27. Mary I do organize my supplies before i start a project and its simple i keep a small container with all the threads wrapped on a reel with the number of the colour written on one side of the reel (you know the wooden spool type i write the number on one side)i keep a photo copy of the pattern ,scissor a pencil every thing in the container ….this way whereever i go i just grab the container and am ready to do my job anytime anywhere.

  28. It depends on the project. Small projects floss cards are held together with a very large safety pin. Larger projects floss cards are held together with a knitter’s stitch holder.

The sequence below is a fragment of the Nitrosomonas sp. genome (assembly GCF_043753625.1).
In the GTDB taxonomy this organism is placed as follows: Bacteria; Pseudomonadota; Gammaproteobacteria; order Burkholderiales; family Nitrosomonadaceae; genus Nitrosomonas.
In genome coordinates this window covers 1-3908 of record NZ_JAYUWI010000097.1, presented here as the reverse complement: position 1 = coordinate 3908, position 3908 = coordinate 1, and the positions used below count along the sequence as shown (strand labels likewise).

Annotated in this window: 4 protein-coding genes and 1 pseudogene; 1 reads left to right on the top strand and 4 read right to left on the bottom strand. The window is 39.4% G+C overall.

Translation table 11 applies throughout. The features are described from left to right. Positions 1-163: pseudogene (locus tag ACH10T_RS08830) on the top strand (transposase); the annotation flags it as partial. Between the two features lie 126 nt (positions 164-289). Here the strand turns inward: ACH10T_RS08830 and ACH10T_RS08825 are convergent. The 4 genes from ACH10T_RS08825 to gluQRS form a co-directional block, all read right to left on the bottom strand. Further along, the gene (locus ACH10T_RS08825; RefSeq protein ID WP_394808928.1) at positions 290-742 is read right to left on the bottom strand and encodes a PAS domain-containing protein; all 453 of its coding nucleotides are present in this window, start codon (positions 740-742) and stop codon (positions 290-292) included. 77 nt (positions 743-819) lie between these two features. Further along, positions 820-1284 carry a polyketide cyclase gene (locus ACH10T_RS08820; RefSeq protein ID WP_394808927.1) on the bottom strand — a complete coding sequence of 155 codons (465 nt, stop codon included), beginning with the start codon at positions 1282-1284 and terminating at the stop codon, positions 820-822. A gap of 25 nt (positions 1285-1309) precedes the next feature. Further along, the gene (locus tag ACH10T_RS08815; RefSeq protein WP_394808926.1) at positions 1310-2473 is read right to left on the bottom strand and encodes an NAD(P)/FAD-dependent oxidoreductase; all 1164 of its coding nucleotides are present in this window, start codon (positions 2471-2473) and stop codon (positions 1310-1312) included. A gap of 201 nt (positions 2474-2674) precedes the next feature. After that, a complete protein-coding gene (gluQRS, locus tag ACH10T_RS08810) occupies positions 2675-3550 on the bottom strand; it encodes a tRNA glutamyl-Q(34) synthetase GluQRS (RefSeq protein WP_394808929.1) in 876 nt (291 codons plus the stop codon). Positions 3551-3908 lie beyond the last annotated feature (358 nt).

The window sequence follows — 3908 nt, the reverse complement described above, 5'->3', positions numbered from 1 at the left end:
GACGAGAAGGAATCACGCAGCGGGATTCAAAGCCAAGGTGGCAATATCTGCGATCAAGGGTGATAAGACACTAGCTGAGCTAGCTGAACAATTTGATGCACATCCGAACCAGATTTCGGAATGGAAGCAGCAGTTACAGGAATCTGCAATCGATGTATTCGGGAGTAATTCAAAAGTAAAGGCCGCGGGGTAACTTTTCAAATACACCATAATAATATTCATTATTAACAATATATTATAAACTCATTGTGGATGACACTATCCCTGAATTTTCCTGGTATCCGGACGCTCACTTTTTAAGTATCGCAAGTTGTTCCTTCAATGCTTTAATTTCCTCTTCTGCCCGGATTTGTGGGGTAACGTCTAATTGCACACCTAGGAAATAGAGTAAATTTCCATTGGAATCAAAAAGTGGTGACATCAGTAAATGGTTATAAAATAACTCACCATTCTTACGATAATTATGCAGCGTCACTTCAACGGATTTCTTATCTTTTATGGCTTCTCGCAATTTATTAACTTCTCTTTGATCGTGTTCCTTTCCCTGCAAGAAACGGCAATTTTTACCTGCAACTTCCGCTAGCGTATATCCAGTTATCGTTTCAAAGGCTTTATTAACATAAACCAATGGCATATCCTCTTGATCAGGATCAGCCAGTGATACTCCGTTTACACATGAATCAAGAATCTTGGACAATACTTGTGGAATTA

29. I confess, I don’t organize my threads very well for most projects. I just dump them all in a zipper bag and call it good enough. If I have too many different threads to do the dump method, I will break out the floss-away bags and put them on a ring.

  30. Erm, I’m kind of a new embroiderer and do free-form stitching, so I make it all up as I go. Right now my only organizational technique is to throw all my threads into this owl lunchbox I have. It gets pretty tangled! So these would be terrific!

  31. I just wrap my threads on pencil stubs. But they get an annoying curl on them if I leave the threads for many days. I am planning to use key chain tabs for my first project, on which I will use many colors of threads.